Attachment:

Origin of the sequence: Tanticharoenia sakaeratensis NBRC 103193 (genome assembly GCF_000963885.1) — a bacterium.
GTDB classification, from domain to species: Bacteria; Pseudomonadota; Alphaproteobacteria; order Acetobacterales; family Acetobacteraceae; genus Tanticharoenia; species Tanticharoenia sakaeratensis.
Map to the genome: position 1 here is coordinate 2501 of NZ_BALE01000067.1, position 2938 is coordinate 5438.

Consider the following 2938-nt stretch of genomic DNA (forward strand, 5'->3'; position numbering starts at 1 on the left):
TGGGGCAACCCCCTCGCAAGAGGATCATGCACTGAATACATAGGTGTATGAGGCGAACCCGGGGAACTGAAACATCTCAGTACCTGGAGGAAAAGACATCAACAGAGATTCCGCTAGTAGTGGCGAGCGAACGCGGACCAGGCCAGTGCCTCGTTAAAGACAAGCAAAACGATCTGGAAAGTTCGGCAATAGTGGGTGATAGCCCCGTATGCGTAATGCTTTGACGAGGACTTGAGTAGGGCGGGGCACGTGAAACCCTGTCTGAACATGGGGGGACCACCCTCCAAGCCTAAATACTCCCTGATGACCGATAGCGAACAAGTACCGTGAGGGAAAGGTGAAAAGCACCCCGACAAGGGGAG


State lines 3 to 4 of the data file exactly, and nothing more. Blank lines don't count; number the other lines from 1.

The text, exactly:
Map to the genome: position 1 here is coordinate 2501 of NZ_BALE01000067.1, position 2938 is coordinate 5438.

Consider the following 2938-nt stretch of genomic DNA (forward strand, 5'->3'; position numbering starts at 1 on the left):